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Will cryptocurrency ever be legalised in Pakistan?

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Pakistan has decided to suspend cryptocurrency services available on the internet in the country to prevent illegal digital currency transactions as per the guidelines of the global anti-terror financing watchdog, the federal government said Wednesday.

Adhering to the directives, the State Bank of Pakistan (SBP) and the Ministry of Information Technology have initiated work on banning cryptocurrencies.

Briefing the Senate Standing Committee on Finance, Minister of State for Finance and Revenue Dr Aisha Ghaus Pasha asserted that cryptocurrency will “never be legalised in Pakistan”, revealing that the Financial Action Task Force (FATF) has also imposed restrictions.

“FATF had set a condition that cryptocurrency will not be legalised,” she maintained.

Endorsing Pasha’s views, SBP Director Sohail Jawad said that crypto transactions involve “high risk”; therefore, it will never be granted permission in Pakistan.

“Cyrtocurrency is virtual currency and more than 16,000 types have been formed so far,” he said, adding that the $2.8 trillion market has now shrunk to $1.2 trillion.

Pakistan Peoples’ Party (PPP) Senator Saleem Mandviwalla raised concerns over the billions of dollars invested in the market. Addressing the concerns, the SBP official said that the Federal Investigation Agency (FIA) and Financial Monitoring Unit (FMU) — a financial intelligence unit which helps Pakistan to fight against terrorism financing and money laundering — are working on this.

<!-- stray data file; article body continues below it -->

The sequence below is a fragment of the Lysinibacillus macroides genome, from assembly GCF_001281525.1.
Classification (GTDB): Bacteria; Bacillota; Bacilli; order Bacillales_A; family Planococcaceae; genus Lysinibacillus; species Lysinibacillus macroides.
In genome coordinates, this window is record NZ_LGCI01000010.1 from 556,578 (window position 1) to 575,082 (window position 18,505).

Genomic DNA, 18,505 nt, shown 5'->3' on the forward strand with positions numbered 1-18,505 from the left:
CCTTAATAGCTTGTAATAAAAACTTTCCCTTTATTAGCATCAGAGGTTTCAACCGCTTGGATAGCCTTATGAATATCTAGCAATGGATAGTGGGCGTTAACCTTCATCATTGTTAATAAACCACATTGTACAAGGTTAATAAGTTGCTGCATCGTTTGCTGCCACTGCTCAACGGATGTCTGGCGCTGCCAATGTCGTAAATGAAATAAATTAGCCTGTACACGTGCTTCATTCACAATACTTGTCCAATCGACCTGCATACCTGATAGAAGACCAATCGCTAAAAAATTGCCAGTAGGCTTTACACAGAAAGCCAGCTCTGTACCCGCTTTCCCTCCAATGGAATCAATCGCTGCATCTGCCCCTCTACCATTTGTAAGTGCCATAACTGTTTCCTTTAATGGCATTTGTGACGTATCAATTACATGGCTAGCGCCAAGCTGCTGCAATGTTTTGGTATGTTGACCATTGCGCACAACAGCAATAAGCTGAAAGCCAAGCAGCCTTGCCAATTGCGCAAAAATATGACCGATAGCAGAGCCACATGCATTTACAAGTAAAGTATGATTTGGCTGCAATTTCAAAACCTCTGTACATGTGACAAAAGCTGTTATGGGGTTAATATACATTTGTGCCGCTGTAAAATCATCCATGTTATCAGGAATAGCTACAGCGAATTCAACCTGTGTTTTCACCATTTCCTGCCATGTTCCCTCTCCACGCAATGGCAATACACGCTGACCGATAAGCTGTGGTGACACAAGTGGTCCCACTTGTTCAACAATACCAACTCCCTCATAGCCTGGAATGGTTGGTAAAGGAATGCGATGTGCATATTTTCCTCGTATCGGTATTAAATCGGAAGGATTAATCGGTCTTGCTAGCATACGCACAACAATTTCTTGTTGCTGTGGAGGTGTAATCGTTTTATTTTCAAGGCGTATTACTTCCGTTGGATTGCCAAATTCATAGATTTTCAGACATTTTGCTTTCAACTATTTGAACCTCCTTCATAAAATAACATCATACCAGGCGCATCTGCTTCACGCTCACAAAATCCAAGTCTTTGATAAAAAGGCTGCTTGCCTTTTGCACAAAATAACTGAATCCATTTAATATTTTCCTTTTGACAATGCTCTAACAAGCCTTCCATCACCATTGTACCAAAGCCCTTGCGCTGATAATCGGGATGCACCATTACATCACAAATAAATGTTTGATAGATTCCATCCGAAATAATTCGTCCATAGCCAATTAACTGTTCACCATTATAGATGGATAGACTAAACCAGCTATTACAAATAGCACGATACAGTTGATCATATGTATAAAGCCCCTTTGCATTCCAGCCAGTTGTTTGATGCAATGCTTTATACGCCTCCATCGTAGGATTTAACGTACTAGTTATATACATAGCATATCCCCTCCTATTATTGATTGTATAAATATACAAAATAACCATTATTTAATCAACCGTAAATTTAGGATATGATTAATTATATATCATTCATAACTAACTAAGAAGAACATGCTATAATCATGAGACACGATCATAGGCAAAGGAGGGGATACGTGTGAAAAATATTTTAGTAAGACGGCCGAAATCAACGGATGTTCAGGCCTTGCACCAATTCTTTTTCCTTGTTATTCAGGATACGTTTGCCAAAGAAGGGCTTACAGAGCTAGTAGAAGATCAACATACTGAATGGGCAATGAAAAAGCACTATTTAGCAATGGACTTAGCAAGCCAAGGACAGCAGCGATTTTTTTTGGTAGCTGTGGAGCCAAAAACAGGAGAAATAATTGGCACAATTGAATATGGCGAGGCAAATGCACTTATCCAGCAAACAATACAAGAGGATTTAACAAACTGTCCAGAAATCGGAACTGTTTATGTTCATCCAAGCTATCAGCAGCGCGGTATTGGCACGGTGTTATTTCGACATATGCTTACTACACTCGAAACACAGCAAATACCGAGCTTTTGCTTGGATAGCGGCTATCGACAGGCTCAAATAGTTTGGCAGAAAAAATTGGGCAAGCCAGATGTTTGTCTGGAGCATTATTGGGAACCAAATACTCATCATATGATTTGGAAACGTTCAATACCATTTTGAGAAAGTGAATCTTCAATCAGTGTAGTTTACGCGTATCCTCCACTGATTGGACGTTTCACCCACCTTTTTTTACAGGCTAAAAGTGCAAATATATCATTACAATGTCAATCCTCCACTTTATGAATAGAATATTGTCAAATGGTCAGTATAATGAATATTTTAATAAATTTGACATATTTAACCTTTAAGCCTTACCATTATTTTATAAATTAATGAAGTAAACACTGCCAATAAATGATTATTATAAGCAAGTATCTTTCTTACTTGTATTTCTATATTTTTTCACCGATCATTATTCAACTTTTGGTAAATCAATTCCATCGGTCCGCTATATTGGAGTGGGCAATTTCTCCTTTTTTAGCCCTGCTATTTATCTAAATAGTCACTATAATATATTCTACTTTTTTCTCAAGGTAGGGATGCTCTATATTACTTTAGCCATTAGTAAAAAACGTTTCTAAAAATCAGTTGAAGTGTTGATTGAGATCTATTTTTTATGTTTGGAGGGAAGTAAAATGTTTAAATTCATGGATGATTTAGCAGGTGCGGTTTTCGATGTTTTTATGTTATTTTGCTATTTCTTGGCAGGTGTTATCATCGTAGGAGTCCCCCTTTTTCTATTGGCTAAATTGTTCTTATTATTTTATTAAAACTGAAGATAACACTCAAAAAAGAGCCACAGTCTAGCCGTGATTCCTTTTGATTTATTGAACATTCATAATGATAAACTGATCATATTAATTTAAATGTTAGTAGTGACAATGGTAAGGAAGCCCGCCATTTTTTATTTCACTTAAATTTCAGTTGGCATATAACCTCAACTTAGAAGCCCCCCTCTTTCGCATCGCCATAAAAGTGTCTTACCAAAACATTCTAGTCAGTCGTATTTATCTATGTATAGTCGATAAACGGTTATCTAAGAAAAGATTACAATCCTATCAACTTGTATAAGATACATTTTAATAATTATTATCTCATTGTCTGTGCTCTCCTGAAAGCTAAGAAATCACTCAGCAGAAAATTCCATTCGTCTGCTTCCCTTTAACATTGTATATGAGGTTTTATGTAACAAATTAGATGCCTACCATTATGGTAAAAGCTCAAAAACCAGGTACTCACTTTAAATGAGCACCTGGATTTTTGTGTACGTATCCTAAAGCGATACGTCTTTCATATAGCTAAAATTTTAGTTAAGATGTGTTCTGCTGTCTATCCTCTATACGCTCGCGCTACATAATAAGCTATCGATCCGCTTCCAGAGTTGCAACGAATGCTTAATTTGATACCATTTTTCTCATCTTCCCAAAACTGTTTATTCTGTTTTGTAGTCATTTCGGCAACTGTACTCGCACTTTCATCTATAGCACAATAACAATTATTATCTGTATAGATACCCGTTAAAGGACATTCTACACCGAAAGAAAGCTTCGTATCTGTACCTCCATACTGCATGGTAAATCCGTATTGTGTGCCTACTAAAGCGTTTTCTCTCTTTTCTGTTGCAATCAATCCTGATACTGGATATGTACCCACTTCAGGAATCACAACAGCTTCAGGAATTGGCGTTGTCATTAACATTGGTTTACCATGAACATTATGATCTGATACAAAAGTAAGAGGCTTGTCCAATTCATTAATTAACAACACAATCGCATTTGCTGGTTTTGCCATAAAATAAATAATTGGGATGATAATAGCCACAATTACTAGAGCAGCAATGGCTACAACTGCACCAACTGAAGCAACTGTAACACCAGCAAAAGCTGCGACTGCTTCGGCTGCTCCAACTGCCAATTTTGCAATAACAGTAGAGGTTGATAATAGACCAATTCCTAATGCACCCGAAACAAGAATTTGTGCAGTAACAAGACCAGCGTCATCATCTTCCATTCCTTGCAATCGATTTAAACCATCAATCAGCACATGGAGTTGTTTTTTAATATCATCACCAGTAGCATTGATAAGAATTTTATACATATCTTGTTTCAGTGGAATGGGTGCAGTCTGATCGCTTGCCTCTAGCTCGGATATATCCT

Pakistan has seen a boom in trading and mining cryptocurrency, with interest increasing in thousands of views of related social media videos and online exchange transactions.

Cryptocurrency mining flourished in Pakistan until April 2018 when the government banned trading and mining virtual currencies. There is still a growing mining industry despite the fact that many mining farms have been shut down since this ban was implemented.

Most exchanges operate through ghost partners and never show on the regulatory radar. However, the government has been making continuous efforts to stop crypto trading.

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Moody’s says the IMF programme will increase Pakistan’s foreign financing.

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Moody’s, a reputable international rating agency, has stated that Pakistan’s chances of acquiring funding will increase as a result of the recent agreement with the International Monetary Fund (IMF), which offers dependable sources for that purpose from both friendly countries and international financial institutions.

According to a recent Moody’s analysis on Pakistan’s economy, social unrest and tensions could result from Pakistan’s ongoing inflation. The country’s economic reforms may be hampered by increased taxes and potential changes to the energy tariff, it continued.

Moody’s, on the other hand, agrees that the coalition government headed by Shehbaz Sharif of the PML-N is in danger of failing to secure an election mandate, which may potentially undermine the successful and long-lasting execution of economic reforms.

The government’s capacity to proceed with economic changes may be hampered by societal unrest and poor governance, according to Moody’s.

In order to appease the IMF by fulfilling a prerequisite for authorising a rescue package, the government raised the basic tariff on electricity, which coincided with the most recent increase in fuel prices announced on Monday. This report was released by Moody’s.